Wind of Change: A Comment to Mahinour Tawfik’s poem “Chained Wings”Posted: 2015/09/28
Text: Solveig Hansen
Mahinour Tawfik’s poem Chained Wings (The Palestinian Song) has been very well received on this site, with almost 150 Likes on Facebook within the first 24 hours.
“…Silenced with chained wings
Crying for Humanity, for conscience
For mercy and for justice…”
In her comment to the poem below, Hilarie Roseman writes that Mahinour Tawfik “seems to be blown in the wind, seeing things from afar, but with her wings chained. She is, in another way, the wind of change herself.” She goes on talking about the plight of the Aboriginals in Australia and how long they had to wait for an apology. “Why does it take so long to say sorry?”
There is an age difference of sixty years between the two of them. Mahinour Tawfik is a 22 year old medical student from Egypt, while Australian Hilarie Roseman graduated in 2014 (at the age of 82!) with her PhD in international communications focusing on Abrahamic communities, and the role of forgiveness. Her thesis, Generating Forgiveness and Constructing Peace through Truthful Dialogue: Abrahamic Perspectives, has been published by Dignity Press.
Wind of Change: A Comment to Mahinour Tawfik’s poem “Chained Wings”
By Hilarie Roseman
I write this comment with the face of an Australia Aboriginal in front of me. He is crying. The Government have given him, and his tribe, part of their original land to care for and regenerate. In his face I see the hope that Mahinour Tawfik is writing about, the hope of her land regenerated with humanity, conscience, mercy and justice. She seems to be blown in the wind, seeing things from afar, but with her wings chained. She is, in another way, the wind of change herself.
The winds of change have taken a long time to blow for the Aboriginals in Australia. For over two hundred years they have suffered under the rule of white people who have ruined their land for profit…and sometimes just for sheer laziness and convenience. I remember trying to get some help to rehabilitate the beautiful waters of the East Gippsland Lakes. My granddaughter had been taken ill because she had swum in them. And those in power just brushed me off. There was no way forward.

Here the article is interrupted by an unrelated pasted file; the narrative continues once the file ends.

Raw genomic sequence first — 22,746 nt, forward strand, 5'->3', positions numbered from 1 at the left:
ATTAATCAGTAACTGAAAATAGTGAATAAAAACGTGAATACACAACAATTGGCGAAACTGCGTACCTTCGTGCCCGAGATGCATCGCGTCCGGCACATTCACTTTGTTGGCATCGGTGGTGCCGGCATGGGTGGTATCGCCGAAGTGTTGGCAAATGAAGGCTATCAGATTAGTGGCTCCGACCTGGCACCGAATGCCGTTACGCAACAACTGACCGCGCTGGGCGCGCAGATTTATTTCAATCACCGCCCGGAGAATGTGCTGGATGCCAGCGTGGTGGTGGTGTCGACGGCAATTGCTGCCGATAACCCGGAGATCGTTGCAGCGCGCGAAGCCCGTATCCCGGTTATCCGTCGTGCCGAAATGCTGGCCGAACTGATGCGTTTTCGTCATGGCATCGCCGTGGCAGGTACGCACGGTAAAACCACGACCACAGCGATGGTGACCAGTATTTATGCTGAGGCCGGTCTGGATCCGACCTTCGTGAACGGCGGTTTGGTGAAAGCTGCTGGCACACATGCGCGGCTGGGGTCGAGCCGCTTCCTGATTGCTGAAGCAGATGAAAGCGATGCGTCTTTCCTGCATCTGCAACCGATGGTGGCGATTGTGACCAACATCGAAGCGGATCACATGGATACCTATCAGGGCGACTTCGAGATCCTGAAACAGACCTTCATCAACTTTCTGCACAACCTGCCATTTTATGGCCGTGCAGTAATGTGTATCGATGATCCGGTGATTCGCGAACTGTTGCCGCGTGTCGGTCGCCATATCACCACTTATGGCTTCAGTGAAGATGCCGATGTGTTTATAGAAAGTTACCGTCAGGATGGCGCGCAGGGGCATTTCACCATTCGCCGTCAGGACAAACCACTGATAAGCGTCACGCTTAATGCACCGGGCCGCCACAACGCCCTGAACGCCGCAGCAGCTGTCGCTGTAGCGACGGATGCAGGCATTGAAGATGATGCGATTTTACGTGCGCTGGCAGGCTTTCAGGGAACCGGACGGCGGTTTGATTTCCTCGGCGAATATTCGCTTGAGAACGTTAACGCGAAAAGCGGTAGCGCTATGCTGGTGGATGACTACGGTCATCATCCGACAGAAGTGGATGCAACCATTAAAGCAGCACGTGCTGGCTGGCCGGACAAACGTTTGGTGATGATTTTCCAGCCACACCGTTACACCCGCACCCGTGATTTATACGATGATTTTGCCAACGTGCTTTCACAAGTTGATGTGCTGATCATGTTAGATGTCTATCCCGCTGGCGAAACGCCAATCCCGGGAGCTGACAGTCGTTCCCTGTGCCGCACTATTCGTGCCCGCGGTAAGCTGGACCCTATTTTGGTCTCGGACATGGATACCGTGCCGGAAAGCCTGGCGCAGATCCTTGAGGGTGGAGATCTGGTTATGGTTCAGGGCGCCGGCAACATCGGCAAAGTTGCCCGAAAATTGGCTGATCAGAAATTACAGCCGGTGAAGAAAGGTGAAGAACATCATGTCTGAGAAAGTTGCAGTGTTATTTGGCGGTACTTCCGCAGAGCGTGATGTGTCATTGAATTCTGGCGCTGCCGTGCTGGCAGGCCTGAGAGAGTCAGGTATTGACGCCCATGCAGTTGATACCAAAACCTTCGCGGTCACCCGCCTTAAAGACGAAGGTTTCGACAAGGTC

It was a different scenario with openly acknowledging the massacres of Aboriginals in the area. Their bones and skulls were buried in the silt, and sometimes caught in the fishermen’s nets. I set out to paint a narrative to show that, even if the white people had forgotten what they had done, the land had not. The land itself keeps the history and the blood of yesterday. The spirits of those who suffered and have not been buried, wait. The paintings were exhibited, and in due course engendered enough energy for the Bishop to come down and say “sorry”. “Why has it taken so long” he said, “to say sorry?”
Indeed, we can echo the same question, “Why does it take so long to say “sorry”? What can we do to bring a sense of responsibility and hope, mercy and justice. It is the artists and the poets like Mahinour Tawfik who will speak from the heart and pave the way for repentance and reconciliation. Our wings will be unchained, and we can construct a lasting peace.
Hilarie Roseman PhD 28th September, 2015